This tool calculates the voltage gain for a specified input and output voltage.

Contents

**Calculator**

Enter the input and output voltage. Use the drop down menu to select the appropriate units.

**Example Calculations**

For input of 5 Volt and output 15 Volt, the linear voltage gain is 3. Expressed in deciBels, it is 10 dB.

**Background**

Voltage gain is a measure of how much an amplifier increases the amplitude of an input voltage signal. It is expressed as a ratio of the output voltage to the input voltage and is often specified in decibels (dB). The voltage gain **A _{v}** can be calculated using the following formula:

**Av = 20*Logā” _{10}(Vout/Vin)**

Where:

- Av is the voltage gain
- Vout is the output voltage
- Vinā is the input voltage

If the voltage gain is given without the logarithmic scale, it can be expressed as a simple ratio:

**Av = Vout/Vin**

Voltage gain is a fundamental parameter in the characterization of amplifiers, which are electronic devices designed to increase the strength of a signal. It describes the amplification capability of the amplifier for a given input signal.

Different types of amplifiers, such as operational amplifiers (op-amps), audio amplifiers, and radio frequency amplifiers, may have different voltage gain specifications based on their intended applications.

It’s important to note that while voltage gain is a crucial parameter, it is not the only factor to consider when evaluating an amplifier’s performance.

Factors like frequency range, input/output impedance, Voltage Standing Wave Ratio (VSWR), and third order intermodulation (IP3) also play a significant role in determining the suitability of an amplifier for a specific application.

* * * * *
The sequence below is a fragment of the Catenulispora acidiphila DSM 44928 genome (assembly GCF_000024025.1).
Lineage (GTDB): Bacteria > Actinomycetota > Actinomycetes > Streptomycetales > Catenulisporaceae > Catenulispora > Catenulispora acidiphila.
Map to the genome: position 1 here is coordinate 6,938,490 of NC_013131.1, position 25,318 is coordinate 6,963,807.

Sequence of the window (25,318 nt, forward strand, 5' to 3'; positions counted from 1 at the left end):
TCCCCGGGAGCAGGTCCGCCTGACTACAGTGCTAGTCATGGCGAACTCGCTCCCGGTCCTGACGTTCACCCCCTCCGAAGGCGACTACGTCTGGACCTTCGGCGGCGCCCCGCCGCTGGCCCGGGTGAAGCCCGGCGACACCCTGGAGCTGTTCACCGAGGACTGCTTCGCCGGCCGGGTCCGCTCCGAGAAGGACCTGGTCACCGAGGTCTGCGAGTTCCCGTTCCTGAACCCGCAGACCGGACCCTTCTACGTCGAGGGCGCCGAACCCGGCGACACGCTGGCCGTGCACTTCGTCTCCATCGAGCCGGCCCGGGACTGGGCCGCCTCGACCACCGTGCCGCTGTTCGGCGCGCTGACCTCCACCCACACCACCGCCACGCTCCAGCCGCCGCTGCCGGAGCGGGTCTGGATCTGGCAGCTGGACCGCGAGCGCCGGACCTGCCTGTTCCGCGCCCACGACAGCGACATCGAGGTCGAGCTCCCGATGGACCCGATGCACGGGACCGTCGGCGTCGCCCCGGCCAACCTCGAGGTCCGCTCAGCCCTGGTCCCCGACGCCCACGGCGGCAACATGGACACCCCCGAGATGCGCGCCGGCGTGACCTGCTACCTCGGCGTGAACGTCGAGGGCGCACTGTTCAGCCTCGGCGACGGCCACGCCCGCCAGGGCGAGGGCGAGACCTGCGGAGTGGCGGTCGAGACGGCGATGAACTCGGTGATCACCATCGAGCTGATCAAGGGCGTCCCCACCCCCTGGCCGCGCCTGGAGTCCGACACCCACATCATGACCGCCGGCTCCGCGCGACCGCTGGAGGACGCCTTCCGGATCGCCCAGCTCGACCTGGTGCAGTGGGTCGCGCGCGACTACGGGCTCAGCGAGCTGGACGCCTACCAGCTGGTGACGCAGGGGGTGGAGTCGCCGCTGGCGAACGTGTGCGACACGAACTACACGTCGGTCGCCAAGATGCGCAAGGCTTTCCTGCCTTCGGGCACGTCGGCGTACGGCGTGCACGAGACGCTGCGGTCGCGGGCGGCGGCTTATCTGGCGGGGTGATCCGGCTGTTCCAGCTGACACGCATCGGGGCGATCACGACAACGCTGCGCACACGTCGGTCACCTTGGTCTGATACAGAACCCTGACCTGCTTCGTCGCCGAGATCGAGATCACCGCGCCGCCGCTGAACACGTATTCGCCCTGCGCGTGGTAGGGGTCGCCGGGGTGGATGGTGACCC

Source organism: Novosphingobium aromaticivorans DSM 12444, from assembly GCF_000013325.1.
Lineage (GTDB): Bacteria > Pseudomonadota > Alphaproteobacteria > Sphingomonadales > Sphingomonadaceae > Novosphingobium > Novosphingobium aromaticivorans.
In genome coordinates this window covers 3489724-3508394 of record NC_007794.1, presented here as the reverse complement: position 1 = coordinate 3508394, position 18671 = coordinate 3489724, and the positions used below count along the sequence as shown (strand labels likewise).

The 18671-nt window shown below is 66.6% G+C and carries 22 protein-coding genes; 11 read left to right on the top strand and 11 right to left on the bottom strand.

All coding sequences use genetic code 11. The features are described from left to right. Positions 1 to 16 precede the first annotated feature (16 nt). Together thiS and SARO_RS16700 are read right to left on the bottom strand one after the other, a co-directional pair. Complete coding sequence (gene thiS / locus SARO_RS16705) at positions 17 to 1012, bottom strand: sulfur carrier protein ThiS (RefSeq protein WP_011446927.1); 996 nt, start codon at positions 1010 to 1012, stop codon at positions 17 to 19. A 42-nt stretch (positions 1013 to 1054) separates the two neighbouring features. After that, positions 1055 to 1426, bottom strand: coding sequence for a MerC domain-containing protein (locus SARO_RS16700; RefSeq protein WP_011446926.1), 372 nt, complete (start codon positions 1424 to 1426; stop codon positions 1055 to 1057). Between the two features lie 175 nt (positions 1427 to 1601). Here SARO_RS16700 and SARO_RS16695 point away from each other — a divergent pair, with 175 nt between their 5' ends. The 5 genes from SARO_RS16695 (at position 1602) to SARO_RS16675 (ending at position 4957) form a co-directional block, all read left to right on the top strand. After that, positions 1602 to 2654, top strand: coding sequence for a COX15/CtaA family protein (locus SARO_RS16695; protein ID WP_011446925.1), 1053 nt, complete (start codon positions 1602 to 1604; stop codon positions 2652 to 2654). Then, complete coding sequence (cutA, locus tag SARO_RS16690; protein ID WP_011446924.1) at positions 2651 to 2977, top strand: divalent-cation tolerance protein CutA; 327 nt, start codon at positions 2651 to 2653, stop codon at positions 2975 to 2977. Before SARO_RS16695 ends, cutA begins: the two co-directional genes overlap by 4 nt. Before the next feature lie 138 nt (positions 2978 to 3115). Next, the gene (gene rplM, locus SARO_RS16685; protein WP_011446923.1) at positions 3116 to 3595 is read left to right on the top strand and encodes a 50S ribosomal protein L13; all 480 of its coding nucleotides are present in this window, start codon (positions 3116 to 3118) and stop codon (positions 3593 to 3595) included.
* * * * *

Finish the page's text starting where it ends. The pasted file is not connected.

VSWR impacts mismatch at the input to an amplifier – use this tool to understand the relationship between VSWR and reflected power. As the VSWR increases, so also does the reflected power. This implies that it’s a poorly designed amp.

In this calculator it is assumed that the input and output impedance is the same. This is not always true. In RF circuits an amp might have to be matched to 50 ohm for instance, to optimize its performance.

**How is Voltage Gain measured practically?**

Voltage gain can be determined by using an oscilloscope to measure both input and output root-mean-square voltages.

Modern scopes will provide the RMS voltage. However an older scope might only provide the peak-to-peak voltage. Use this calculator to find the RMS voltage from Vpp.

**Related Posts and Calculators**

- Calculate Amplifier output power using the input power and gain
- What’s the difference between dB and dBm?